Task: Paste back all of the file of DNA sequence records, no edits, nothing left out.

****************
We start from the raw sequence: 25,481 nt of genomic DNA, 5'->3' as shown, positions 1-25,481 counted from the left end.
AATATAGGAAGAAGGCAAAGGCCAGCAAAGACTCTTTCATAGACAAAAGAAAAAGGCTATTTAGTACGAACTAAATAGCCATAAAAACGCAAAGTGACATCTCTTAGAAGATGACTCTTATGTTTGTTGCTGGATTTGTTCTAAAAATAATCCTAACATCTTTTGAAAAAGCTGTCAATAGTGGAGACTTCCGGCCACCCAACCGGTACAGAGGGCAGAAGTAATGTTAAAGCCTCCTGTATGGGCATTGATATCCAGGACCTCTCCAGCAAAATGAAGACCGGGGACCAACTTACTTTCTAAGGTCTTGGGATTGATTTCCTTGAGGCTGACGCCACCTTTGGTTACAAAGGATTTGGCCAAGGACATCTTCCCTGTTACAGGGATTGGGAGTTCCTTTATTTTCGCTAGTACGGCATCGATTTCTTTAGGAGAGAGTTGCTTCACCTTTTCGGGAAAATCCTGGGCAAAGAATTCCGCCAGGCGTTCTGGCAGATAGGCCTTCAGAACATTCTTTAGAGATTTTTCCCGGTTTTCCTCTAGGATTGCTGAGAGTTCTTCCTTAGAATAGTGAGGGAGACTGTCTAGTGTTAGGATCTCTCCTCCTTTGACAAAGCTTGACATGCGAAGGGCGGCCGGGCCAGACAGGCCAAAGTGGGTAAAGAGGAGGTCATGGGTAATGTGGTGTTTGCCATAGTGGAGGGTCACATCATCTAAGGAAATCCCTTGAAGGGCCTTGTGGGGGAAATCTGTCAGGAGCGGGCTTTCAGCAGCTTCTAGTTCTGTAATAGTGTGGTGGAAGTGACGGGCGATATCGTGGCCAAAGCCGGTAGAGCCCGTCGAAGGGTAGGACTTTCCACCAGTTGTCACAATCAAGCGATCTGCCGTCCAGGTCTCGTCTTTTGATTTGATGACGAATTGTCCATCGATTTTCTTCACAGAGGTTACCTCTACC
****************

We start from the raw sequence: 25,481 nt of genomic DNA, 5'->3' as shown, positions 1-25,481 counted from the left end.
AATATAGGAAGAAGGCAAAGGCCAGCAAAGACTCTTTCATAGACAAAAGAAAAAGGCTATTTAGTACGAACTAAATAGCCATAAAAACGCAAAGTGACATCTCTTAGAAGATGACTCTTATGTTTGTTGCTGGATTTGTTCTAAAAATAATCCTAACATCTTTTGAAAAAGCTGTCAATAGTGGAGACTTCCGGCCACCCAACCGGTACAGAGGGCAGAAGTAATGTTAAAGCCTCCTGTATGGGCATTGATATCCAGGACCTCTCCAGCAAAATGAAGACCGGGGACCAACTTACTTTCTAAGGTCTTGGGATTGATTTCCTTGAGGCTGACGCCACCTTTGGTTACAAAGGATTTGGCCAAGGACATCTTCCCTGTTACAGGGATTGGGAGTTCCTTTATTTTCGCTAGTACGGCATCGATTTCTTTAGGAGAGAGTTGCTTCACCTTTTCGGGAAAATCCTGGGCAAAGAATTCCGCCAGGCGTTCTGGCAGATAGGCCTTCAGAACATTCTTTAGAGATTTTTCCCGGTTTTCCTCTAGGATTGCTGAGAGTTCTTCCTTAGAATAGTGAGGGAGACTGTCTAGTGTTAGGATCTCTCCTCCTTTGACAAAGCTTGACATGCGAAGGGCGGCCGGGCCAGACAGGCCAAAGTGGGTAAAGAGGAGGTCATGGGTAATGTGGTGTTTGCCATAGTGGAGGGTCACATCATCTAAGGAAATCCCTTGAAGGGCCTTGTGGGGGAAATCTGTCAGGAGCGGGCTTTCAGCAGCTTCTAGTTCTGTAATAGTGTGGTGGAAGTGACGGGCGATATCGTGGCCAAAGCCGGTAGAGCCCGTCGAAGGGTAGGACTTTCCACCAGTTGTCACAATCAAGCGATCTGCCGTCCAGGTCTCGTCTTTTGATTTGATGACGAATTGTCCATCGATTTTCTTCACAGAGGTTACCTCTACC